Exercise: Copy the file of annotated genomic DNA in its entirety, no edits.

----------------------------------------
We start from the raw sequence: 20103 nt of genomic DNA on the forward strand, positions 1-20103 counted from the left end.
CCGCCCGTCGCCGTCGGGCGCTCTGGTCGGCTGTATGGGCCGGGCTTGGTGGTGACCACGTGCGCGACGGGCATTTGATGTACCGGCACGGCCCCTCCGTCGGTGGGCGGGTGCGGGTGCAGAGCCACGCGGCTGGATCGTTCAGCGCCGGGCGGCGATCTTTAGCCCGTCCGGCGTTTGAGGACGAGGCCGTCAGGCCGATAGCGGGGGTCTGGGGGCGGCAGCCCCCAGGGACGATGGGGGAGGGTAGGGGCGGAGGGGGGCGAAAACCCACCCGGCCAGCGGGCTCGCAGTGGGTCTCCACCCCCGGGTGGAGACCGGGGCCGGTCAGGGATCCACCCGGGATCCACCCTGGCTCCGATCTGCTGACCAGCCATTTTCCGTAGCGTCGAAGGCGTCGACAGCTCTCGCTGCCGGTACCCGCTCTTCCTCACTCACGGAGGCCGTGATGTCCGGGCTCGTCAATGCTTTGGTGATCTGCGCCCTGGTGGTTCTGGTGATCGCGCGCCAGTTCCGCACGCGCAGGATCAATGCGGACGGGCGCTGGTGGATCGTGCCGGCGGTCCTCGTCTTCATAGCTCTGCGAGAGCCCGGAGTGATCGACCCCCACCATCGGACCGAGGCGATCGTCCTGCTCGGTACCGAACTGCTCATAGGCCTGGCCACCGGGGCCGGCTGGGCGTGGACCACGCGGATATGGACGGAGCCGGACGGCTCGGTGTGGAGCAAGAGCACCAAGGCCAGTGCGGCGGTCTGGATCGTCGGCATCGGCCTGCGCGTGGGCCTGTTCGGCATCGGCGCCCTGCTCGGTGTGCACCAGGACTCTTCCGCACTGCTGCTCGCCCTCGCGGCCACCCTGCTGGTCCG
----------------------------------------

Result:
We start from the raw sequence: 20103 nt of genomic DNA on the forward strand, positions 1-20103 counted from the left end.
CCGCCCGTCGCCGTCGGGCGCTCTGGTCGGCTGTATGGGCCGGGCTTGGTGGTGACCACGTGCGCGACGGGCATTTGATGTACCGGCACGGCCCCTCCGTCGGTGGGCGGGTGCGGGTGCAGAGCCACGCGGCTGGATCGTTCAGCGCCGGGCGGCGATCTTTAGCCCGTCCGGCGTTTGAGGACGAGGCCGTCAGGCCGATAGCGGGGGTCTGGGGGCGGCAGCCCCCAGGGACGATGGGGGAGGGTAGGGGCGGAGGGGGGCGAAAACCCACCCGGCCAGCGGGCTCGCAGTGGGTCTCCACCCCCGGGTGGAGACCGGGGCCGGTCAGGGATCCACCCGGGATCCACCCTGGCTCCGATCTGCTGACCAGCCATTTTCCGTAGCGTCGAAGGCGTCGACAGCTCTCGCTGCCGGTACCCGCTCTTCCTCACTCACGGAGGCCGTGATGTCCGGGCTCGTCAATGCTTTGGTGATCTGCGCCCTGGTGGTTCTGGTGATCGCGCGCCAGTTCCGCACGCGCAGGATCAATGCGGACGGGCGCTGGTGGATCGTGCCGGCGGTCCTCGTCTTCATAGCTCTGCGAGAGCCCGGAGTGATCGACCCCCACCATCGGACCGAGGCGATCGTCCTGCTCGGTACCGAACTGCTCATAGGCCTGGCCACCGGGGCCGGCTGGGCGTGGACCACGCGGATATGGACGGAGCCGGACGGCTCGGTGTGGAGCAAGAGCACCAAGGCCAGTGCGGCGGTCTGGATCGTCGGCATCGGCCTGCGCGTGGGCCTGTTCGGCATCGGCGCCCTGCTCGGTGTGCACCAGGACTCTTCCGCACTGCTGCTCGCCCTCGCGGCCACCCTGCTGGTCCG